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Stamped Concrete Sealer

Sealing Stamped Concrete

“Know what you’re sealing over.”

Most manufacturers of acrylic sealers recommend re-sealing with the identical product that was used originally or not re-sealing at all, for concerns of incompatibility or weakened bond strength. For your projects that you know have been sealed last with something other than what is currently available, please contact your supplier or the manufacturers of the current product as well as the product last used (if used successfully). It will likely be recommended that you first test a small area and allow it to weather for a while. If the new and old sealers do not bond to each other with enough strength or if they are not bonded strongly to the concrete, that bond will be compromised under the pressure of moisture, sun, and time – sometimes resulting in a whitened film. Evidence of a problem is most likely to develop within a month but will occasionally take longer to identify itself so please allow enough time to pass prior to conclusion of your test results. There is still no agreed reason between chemists and authorities as to why this occurs but the consensus is that it is most directly related to film thickness and moisture vapor pressure, which is why most problems arise shortly after, or during, periods of excessive precipitation.

It is also debated whether or not there is, in fact, an identifiable compatibility issue between different acrylic sealers with different resins and different chemistry. There has been no definitive testing that suggests there is a specific incompatibility that results in consistent failure or delamination of any one acrylic sealer when used in conjunction with any other different, particular sealer. However, all resins at various thickness will react to and change differently with their environment. Since two resins may not always respond similarly to things such as sunlight, moisture vapor transmission, foot or vehicle traffic, freeze/thaw cycles, and simply aging, they may begin to “disagree” with each other and result in an overall or partial failure of the system. For example, styrene acrylics are less UV stable than some other acrylic co-polymers or pure acrylics. If a styrene acrylic has been subjected to a year of UV exposure it can discolor and also begin to degrade. Other resins like methacrylates will be less responsive to change from UV light but also have a different hardness to the cured film. If you were to apply a film of a hard, UV stable sealer, over a degrading sealer whose constantly changing from UV, the two will come to odds with each other and potentially delaminate from one another. In an extreme comparison, imagine how freezing rain tenaciously binds to your windshield. It can be very difficult to scrape the sheet of ice away in the morning. However, as the environment changes from cold to warm, the sheet of ice responds by melting and your glass windshield is unchanged. The bond line between the ice and glass is weakened and the sheet of ice breaks away. Many environmental changes can trigger similar responses between two types of sealer, though usually over a longer time frame and typically with results that don’t completely repair themselves as easily. At the same time, keep in mind that this type of failure will not always be the result of using different sealers with one another and it is possible, in fact widely maintained, that even failures that seem to be the blame of incompatibility are still likely related to film thickness and moisture. One thing is for sure, it is FAR more rare to see a sealer failure occur with the exclusive use of a single product applied in very thin coats. This seems to hold true for re-sealing as well, as long as the surface is clean and very dry before the re-seal coat is applied (again, very thinly). We now understand that changing products too often can only increase the likelihood of problems arising if re-sealing with a new sealer.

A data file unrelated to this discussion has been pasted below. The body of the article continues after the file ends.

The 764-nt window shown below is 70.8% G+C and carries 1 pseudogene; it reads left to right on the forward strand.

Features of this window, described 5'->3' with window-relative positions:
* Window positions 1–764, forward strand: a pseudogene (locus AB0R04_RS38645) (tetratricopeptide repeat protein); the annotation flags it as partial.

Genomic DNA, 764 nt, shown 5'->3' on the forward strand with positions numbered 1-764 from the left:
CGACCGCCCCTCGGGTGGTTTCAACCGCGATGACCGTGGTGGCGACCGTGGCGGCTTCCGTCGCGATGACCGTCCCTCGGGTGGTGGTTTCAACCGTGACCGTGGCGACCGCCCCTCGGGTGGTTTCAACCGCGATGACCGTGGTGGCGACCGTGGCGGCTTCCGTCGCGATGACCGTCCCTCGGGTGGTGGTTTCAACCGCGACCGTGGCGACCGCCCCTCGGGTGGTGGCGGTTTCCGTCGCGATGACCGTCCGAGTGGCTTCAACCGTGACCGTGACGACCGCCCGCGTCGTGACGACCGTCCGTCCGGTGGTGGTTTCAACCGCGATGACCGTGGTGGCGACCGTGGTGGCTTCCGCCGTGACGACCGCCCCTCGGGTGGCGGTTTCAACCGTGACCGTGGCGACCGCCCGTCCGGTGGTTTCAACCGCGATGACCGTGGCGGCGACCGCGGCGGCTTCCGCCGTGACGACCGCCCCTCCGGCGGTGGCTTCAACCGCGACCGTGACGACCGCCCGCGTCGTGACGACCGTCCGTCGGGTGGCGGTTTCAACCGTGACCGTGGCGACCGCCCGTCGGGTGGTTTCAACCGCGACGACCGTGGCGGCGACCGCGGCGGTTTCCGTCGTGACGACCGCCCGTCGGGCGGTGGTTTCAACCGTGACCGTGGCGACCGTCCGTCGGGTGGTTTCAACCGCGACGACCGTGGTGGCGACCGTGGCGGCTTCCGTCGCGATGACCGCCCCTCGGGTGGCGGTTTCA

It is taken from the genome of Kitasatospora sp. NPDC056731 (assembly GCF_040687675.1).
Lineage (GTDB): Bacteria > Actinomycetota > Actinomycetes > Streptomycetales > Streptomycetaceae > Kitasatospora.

For a better grasp of how sealers may work together, it is important to know the product you are re-sealing over. With some help from your supplier or manufacturer, and a light education in general sealer chemistry, most concerns of incompatibility can be reduced and often eliminated. Always be sure to keep in mind the specific application rate of the product you are using along with proper conditions of the substrate over which you are applying it. If you have questions about the chemistry of a product that has been used in the past and you would like to re-seal it, please contact Sealant Depot or the product’s manufacturer. If the original product is not readily available and/or you would like to use a different product to re-seal with, there are few recommended practices. Namely, it is best to use the most similar product available to you (use like resins, do not mix different resins i.e. styrene acrylics, methyl methacrylates, or pure acrylics) and perform a reasonable-sized test area (one that is large enough to yield true results, and also small enough that it can still be stripped if necessary). For help in choosing the most similar product available, call your local supplier. They should be able to help you. If not, we at Sealant Depot will do our best to help you as well.

Matt Short
Sealant Depot
For Sales and Direct Order Call: 856-829-7325